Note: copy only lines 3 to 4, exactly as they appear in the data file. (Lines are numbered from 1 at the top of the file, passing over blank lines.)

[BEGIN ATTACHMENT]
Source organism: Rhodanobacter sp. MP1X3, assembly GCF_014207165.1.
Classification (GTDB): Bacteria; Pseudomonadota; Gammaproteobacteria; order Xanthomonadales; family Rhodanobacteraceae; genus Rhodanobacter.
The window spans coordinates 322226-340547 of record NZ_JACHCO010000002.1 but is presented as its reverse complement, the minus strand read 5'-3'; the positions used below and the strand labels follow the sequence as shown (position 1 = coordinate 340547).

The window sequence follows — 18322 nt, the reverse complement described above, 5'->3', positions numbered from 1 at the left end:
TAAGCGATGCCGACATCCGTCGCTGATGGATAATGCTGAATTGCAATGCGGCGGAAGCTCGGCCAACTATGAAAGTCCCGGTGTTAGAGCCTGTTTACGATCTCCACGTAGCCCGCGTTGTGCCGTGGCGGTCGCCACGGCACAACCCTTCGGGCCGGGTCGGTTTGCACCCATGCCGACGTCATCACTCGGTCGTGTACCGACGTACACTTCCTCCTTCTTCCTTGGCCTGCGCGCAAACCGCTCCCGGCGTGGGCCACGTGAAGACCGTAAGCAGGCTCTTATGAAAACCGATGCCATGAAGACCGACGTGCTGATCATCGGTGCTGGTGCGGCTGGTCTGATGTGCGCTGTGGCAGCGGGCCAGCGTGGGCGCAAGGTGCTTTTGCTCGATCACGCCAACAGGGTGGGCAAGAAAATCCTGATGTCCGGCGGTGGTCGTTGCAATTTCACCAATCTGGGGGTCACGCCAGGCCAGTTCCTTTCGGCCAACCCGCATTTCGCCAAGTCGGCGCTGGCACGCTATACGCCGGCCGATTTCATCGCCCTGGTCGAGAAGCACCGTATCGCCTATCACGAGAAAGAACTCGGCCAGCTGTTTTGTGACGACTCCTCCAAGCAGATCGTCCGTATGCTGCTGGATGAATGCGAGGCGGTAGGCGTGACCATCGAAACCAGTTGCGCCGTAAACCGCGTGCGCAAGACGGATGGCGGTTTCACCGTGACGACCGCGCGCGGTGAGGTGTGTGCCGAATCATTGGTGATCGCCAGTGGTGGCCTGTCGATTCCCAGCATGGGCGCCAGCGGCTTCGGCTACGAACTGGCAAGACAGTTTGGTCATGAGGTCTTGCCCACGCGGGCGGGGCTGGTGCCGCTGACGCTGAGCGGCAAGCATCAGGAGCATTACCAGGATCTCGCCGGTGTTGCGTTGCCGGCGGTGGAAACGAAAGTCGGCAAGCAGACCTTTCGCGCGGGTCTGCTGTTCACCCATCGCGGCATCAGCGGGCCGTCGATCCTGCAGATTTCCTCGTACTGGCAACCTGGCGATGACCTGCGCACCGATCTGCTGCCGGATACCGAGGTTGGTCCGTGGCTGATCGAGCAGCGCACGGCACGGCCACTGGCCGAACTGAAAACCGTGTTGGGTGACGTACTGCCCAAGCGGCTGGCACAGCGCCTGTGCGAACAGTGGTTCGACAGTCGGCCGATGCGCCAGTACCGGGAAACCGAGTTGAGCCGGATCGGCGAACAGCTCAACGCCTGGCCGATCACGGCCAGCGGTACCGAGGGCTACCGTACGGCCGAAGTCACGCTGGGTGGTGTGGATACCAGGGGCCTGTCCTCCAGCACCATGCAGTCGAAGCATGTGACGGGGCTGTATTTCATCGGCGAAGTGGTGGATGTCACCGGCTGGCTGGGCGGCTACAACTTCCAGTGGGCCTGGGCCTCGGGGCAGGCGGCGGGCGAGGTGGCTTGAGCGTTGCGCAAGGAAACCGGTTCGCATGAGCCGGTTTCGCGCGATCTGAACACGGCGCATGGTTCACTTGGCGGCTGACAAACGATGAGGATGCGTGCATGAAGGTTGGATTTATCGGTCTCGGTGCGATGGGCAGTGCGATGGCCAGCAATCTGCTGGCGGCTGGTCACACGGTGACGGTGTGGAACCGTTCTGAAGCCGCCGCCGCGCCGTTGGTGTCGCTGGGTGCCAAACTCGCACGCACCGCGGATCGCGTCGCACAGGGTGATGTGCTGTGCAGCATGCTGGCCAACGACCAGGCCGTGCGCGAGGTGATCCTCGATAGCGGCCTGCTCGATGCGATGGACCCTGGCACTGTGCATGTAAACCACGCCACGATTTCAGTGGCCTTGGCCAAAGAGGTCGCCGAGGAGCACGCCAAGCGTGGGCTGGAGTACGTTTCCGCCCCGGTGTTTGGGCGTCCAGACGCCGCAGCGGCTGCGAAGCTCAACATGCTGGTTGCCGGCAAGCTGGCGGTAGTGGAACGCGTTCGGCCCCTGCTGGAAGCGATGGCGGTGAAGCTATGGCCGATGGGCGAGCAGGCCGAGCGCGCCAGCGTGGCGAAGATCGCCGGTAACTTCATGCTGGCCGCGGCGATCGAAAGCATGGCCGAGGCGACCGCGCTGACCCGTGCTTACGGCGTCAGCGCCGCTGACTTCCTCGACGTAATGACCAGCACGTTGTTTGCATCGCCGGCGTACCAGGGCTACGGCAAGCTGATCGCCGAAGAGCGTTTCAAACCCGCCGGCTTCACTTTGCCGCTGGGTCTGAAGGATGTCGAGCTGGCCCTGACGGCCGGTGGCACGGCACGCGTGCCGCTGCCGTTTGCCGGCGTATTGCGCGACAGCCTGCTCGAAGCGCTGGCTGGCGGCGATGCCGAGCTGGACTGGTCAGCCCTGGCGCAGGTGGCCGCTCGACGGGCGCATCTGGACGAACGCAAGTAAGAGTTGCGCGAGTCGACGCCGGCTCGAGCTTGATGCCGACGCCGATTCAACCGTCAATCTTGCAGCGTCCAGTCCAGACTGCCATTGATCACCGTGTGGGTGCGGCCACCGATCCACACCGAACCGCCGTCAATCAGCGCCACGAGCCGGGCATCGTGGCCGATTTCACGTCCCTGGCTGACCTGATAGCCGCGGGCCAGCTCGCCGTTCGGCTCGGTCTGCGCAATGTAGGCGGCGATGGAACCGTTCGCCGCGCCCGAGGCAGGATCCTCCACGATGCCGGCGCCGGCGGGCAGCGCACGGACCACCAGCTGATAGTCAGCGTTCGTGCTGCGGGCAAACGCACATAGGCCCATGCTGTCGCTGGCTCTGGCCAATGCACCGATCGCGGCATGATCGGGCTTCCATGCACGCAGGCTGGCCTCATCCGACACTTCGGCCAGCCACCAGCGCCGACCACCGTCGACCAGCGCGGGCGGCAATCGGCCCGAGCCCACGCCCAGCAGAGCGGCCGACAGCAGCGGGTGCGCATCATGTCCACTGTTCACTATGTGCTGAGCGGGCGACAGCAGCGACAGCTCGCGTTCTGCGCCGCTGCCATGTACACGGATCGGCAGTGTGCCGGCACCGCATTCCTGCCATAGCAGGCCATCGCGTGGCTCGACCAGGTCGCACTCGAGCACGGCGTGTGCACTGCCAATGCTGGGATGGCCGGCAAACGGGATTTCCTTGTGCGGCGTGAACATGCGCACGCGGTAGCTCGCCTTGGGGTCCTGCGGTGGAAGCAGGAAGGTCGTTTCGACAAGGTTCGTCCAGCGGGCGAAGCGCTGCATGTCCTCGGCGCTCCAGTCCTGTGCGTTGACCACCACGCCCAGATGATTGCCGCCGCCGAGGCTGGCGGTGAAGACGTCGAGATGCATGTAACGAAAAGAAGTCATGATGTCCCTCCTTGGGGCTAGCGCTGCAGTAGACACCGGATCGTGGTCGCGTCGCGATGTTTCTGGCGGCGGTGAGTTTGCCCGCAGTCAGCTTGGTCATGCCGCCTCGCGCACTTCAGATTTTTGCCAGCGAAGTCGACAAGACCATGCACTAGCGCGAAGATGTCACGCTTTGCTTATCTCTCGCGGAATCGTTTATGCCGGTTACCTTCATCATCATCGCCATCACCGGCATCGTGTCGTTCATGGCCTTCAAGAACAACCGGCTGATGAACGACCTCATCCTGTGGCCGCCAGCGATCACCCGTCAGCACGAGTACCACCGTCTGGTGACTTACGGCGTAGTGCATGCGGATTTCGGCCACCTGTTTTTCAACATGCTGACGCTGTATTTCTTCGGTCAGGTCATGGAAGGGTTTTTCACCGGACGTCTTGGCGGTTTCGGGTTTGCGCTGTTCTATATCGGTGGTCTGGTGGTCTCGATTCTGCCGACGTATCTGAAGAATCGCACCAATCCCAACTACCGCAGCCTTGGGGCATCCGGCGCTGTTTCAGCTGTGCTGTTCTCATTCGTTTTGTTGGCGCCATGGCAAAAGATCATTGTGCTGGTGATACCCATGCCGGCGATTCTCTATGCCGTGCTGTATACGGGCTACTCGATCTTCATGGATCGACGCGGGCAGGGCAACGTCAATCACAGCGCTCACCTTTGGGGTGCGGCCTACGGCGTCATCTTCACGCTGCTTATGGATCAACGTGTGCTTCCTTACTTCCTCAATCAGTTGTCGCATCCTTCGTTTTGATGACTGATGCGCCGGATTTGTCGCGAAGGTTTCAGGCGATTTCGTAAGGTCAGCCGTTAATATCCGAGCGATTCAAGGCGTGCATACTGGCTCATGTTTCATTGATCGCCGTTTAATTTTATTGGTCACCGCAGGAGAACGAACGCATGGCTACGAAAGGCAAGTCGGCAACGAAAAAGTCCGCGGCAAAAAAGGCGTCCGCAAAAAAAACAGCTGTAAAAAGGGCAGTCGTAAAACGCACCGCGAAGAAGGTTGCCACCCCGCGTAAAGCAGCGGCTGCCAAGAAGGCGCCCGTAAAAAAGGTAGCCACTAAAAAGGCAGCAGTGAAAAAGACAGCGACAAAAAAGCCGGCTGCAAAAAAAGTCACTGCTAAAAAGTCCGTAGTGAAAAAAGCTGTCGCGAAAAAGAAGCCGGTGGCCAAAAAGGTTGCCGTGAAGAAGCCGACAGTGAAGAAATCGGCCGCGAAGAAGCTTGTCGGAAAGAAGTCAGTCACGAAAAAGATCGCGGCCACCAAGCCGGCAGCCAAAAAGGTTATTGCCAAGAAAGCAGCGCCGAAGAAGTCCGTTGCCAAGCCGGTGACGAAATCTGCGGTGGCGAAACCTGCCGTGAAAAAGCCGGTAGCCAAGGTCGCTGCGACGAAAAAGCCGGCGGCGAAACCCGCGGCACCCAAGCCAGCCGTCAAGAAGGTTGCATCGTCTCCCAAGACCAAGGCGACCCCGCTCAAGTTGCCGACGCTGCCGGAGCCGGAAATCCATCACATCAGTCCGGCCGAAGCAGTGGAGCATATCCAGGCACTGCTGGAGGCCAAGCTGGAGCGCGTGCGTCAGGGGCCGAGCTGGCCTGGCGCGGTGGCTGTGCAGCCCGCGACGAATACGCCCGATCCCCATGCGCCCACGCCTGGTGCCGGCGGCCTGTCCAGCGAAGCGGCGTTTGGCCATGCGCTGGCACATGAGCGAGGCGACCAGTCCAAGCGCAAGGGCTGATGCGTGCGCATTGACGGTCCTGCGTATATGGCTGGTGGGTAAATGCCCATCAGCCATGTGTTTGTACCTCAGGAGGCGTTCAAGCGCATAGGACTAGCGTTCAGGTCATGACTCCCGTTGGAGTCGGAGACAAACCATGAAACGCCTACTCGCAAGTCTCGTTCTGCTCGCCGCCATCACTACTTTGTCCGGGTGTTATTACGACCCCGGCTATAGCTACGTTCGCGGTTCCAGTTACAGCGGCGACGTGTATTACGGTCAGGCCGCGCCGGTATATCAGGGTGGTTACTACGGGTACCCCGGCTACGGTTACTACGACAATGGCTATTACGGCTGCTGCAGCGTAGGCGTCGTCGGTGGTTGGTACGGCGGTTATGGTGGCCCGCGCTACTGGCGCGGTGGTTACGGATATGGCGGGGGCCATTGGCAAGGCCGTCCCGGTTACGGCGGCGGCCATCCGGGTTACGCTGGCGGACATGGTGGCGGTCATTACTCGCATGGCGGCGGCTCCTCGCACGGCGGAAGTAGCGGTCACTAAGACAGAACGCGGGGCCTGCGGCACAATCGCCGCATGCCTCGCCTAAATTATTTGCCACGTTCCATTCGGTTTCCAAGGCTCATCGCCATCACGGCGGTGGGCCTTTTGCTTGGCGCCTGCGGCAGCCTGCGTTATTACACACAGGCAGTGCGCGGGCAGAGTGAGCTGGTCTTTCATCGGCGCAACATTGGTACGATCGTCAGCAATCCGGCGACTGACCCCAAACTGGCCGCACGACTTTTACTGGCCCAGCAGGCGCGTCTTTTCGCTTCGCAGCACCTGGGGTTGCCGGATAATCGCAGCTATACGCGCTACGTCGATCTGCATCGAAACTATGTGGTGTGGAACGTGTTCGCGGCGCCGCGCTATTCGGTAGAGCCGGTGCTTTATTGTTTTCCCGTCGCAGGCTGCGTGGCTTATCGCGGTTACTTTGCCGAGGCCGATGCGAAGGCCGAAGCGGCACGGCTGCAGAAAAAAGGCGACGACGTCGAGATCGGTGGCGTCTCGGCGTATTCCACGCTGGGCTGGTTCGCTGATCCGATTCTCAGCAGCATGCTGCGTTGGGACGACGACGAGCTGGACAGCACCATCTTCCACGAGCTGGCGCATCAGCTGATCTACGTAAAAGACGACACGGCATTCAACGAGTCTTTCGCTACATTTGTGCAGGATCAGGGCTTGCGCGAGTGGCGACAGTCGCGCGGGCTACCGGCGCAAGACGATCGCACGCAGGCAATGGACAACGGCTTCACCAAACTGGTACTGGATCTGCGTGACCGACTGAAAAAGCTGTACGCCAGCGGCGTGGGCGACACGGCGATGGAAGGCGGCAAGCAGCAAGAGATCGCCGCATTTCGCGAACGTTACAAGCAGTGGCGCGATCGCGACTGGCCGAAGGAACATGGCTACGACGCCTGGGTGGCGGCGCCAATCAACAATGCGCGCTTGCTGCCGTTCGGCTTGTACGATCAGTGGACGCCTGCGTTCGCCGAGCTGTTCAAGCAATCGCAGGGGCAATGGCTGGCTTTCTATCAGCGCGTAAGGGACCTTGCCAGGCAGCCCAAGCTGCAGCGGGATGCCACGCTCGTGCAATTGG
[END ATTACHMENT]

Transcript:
The window spans coordinates 322226-340547 of record NZ_JACHCO010000002.1 but is presented as its reverse complement, the minus strand read 5'-3'; the positions used below and the strand labels follow the sequence as shown (position 1 = coordinate 340547).

The window sequence follows — 18322 nt, the reverse complement described above, 5'->3', positions numbered from 1 at the left end: